You sure she was a vegetarian? Is she sure she was a vegetarian? I mean, you guys even soak your McDonalds french fries in some kind of beef giblets... ...and even stuff like your apples aren't actually vegetarian (some kind of beef derivative sprayed onto them to make them look nice on the shelves). It's real hard to be a proper veggie in the US.
Even if you are a lacto-ovo vegetarian, which most are, you're still leaving some pretty big sources of saturated fat and cholesterol in your diet. And a lot of lacto-ovos go really heavy on both the lacto and the ovo.
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osiris
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Jul 31, 2008, 02:11 PM
 
She was probably eating whole cakes and pies.
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zombie punk
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Jul 31, 2008, 02:22 PM
 
Originally Posted by Uncle Doof View Post
"So what?"?

Well, the problem is as described above in the restaurant scene. All the people who think they're vegetarian are screwing it up for those of us who actually are.

If you've eaten meat, poultry, fish or any derivative thereof in the last three months, you're not a vegetarian. It's that simple.

And if one actually eats meat occasionally (i.e. the so-called "flexitarian") and one has applied a label to oneself ("nearly vegetarian" or "flexitarian") then quite simply one is just a wanker who's applying the label to impress people - either to get her knickers off or to fit in with some peer group. Either way, if ones does this one is a tosser.
Well, I think you need to set up some kind of certification program so that you can guarantee that people are only using the word in the way you define it.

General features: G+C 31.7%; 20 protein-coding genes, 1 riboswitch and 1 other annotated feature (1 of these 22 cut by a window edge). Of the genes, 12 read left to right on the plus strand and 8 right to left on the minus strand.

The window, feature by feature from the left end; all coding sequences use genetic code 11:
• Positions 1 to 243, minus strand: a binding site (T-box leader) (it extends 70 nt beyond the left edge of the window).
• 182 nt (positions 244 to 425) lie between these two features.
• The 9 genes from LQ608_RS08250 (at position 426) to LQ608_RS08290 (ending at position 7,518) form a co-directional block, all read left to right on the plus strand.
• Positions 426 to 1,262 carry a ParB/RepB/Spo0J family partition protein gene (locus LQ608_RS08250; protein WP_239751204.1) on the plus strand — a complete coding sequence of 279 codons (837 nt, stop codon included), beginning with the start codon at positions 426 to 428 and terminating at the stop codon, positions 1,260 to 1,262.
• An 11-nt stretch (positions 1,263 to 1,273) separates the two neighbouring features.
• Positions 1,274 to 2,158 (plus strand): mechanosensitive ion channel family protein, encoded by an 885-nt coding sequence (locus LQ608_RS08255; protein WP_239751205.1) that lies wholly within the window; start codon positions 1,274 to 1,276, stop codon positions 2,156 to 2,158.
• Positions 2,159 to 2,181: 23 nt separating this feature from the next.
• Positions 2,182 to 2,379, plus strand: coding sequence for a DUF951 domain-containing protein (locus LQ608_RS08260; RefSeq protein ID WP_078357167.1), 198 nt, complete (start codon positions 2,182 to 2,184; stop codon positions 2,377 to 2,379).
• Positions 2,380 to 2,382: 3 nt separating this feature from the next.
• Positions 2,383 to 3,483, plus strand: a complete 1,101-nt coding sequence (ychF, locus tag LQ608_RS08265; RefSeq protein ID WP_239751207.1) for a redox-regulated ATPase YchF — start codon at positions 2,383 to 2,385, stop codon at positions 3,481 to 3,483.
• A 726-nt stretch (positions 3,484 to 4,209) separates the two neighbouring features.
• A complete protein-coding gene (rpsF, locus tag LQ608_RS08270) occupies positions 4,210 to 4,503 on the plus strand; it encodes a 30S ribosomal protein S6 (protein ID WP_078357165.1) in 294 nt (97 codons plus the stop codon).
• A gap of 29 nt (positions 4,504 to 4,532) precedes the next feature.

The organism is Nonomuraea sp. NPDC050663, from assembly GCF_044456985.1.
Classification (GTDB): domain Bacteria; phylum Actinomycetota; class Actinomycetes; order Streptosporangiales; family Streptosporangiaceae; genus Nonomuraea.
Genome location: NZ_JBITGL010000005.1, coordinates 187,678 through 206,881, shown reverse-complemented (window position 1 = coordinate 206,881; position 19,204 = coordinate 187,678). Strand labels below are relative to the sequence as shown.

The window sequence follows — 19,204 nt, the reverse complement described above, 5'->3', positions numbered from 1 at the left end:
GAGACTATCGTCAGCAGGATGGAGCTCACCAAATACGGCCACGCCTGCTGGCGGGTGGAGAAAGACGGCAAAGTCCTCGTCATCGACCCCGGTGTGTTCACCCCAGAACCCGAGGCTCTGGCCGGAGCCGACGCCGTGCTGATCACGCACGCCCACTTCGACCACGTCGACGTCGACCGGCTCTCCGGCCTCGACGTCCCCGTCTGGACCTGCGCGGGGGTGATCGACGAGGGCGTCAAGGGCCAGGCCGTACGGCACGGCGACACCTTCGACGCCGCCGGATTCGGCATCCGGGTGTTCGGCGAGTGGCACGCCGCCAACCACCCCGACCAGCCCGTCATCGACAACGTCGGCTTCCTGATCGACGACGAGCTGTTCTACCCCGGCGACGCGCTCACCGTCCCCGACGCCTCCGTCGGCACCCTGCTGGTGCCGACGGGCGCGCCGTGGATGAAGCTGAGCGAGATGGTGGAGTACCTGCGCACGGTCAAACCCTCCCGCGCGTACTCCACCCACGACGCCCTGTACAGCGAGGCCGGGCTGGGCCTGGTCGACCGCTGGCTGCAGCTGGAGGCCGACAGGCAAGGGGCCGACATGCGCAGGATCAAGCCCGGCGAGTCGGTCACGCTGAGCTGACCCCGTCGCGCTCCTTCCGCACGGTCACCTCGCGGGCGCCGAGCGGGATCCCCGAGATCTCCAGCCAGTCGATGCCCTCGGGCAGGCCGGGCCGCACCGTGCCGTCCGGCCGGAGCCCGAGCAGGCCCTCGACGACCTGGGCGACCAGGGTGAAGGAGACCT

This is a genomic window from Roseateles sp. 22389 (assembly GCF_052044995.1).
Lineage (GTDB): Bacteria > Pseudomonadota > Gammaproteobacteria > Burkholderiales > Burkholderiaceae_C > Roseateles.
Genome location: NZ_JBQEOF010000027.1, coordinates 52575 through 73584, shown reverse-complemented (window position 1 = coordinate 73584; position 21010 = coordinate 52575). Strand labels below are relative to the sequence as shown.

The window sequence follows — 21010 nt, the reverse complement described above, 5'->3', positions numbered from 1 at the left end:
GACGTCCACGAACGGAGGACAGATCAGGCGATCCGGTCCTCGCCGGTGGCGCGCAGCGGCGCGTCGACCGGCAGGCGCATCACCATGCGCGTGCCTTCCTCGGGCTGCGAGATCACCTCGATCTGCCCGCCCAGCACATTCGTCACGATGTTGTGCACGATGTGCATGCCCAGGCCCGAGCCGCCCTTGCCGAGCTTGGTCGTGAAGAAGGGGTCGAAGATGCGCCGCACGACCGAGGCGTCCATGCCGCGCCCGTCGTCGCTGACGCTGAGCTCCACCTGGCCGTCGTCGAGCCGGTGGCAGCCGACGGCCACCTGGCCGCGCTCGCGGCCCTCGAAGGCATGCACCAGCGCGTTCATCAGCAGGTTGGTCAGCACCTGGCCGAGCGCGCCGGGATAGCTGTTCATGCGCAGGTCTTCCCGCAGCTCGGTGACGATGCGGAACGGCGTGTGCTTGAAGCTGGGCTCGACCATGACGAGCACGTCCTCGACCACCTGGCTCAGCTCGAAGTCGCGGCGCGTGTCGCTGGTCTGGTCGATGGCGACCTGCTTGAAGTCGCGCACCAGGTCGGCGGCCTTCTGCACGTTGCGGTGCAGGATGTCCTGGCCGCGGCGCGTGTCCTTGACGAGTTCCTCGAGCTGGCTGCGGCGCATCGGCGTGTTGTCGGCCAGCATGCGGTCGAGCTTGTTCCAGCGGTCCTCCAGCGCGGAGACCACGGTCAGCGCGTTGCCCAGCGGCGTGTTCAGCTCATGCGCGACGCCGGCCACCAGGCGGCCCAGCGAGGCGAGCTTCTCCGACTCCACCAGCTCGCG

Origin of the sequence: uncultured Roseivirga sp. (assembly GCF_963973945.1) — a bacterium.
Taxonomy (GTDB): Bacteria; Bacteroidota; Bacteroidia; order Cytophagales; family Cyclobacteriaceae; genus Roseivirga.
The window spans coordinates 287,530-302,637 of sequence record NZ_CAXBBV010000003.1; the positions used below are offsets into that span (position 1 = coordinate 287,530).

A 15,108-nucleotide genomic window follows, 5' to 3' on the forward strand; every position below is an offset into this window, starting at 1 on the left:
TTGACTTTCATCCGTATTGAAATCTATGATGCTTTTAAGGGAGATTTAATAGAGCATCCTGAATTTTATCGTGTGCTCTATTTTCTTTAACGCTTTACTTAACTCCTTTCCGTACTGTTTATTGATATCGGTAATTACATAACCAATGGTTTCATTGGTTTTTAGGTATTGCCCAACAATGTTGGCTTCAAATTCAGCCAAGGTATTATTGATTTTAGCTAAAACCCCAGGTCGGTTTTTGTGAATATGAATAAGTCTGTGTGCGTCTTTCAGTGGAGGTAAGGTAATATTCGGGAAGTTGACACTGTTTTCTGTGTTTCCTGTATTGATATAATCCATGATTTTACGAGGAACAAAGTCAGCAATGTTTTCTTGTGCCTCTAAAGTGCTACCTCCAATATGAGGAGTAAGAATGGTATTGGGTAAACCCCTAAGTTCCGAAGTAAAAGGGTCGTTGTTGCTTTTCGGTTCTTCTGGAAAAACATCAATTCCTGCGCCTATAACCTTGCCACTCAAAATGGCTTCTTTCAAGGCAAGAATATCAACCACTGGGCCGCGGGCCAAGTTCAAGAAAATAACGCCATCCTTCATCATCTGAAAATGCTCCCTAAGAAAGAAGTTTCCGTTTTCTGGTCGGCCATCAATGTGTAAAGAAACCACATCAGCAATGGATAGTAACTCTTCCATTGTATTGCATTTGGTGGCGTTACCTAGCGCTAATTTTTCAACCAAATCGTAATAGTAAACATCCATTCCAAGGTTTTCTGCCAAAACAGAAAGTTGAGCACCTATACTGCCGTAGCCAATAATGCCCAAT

besson3c
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Jul 31, 2008, 02:24 PM
 
Yeah, what happens if that person has only been a vegetarian for 2 months and 30 days and there are 31 days in the month, and another other guy is 2 months and 28 days and that month is February?

I'm clever.
     
Chuckit
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Jul 31, 2008, 02:29 PM
 
Originally Posted by zombie punk View Post
Well, I think you need to set up some kind of certification program so that you can guarantee that people are only using the word in the way you define it.
That doesn't even work for Realtor.
Chuck
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Uncle Doof
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Jul 31, 2008, 02:44 PM
 
Originally Posted by zombie punk View Post
Well, I think you need to set up some kind of certification program so that you can guarantee that people are only using the word in the way you define it.
OK, sounds reasonable. $50 per card.
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lpkmckenna
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Jul 31, 2008, 02:48 PM
 
Originally Posted by Chuckit View Post